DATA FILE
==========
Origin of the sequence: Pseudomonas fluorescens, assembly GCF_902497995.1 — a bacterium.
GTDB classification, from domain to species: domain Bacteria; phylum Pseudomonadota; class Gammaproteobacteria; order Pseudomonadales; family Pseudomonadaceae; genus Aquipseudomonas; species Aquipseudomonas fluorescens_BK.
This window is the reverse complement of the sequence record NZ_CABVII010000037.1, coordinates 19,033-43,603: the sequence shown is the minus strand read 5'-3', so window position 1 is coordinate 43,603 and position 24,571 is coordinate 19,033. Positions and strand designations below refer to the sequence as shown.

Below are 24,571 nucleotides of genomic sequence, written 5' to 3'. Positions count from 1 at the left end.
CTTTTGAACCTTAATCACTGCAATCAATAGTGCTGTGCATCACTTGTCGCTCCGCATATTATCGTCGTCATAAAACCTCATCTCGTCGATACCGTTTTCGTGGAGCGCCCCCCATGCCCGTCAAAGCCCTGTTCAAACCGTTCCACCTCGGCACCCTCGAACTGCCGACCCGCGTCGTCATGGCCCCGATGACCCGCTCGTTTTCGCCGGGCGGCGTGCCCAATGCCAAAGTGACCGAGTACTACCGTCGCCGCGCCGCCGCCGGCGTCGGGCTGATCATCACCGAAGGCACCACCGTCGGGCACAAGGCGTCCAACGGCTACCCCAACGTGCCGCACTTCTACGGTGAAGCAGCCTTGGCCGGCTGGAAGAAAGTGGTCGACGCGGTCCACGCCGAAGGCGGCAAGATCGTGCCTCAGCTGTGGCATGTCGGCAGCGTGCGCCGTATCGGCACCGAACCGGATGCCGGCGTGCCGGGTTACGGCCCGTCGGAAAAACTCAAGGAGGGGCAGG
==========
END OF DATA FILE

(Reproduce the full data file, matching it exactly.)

Origin of the sequence: Pseudomonas fluorescens, assembly GCF_902497995.1 — a bacterium.
GTDB classification, from domain to species: domain Bacteria; phylum Pseudomonadota; class Gammaproteobacteria; order Pseudomonadales; family Pseudomonadaceae; genus Aquipseudomonas; species Aquipseudomonas fluorescens_BK.
This window is the reverse complement of the sequence record NZ_CABVII010000037.1, coordinates 19,033-43,603: the sequence shown is the minus strand read 5'-3', so window position 1 is coordinate 43,603 and position 24,571 is coordinate 19,033. Positions and strand designations below refer to the sequence as shown.

Below are 24,571 nucleotides of genomic sequence, written 5' to 3'. Positions count from 1 at the left end.
CTTTTGAACCTTAATCACTGCAATCAATAGTGCTGTGCATCACTTGTCGCTCCGCATATTATCGTCGTCATAAAACCTCATCTCGTCGATACCGTTTTCGTGGAGCGCCCCCCATGCCCGTCAAAGCCCTGTTCAAACCGTTCCACCTCGGCACCCTCGAACTGCCGACCCGCGTCGTCATGGCCCCGATGACCCGCTCGTTTTCGCCGGGCGGCGTGCCCAATGCCAAAGTGACCGAGTACTACCGTCGCCGCGCCGCCGCCGGCGTCGGGCTGATCATCACCGAAGGCACCACCGTCGGGCACAAGGCGTCCAACGGCTACCCCAACGTGCCGCACTTCTACGGTGAAGCAGCCTTGGCCGGCTGGAAGAAAGTGGTCGACGCGGTCCACGCCGAAGGCGGCAAGATCGTGCCTCAGCTGTGGCATGTCGGCAGCGTGCGCCGTATCGGCACCGAACCGGATGCCGGCGTGCCGGGTTACGGCCCGTCGGAAAAACTCAAGGAGGGGCAGG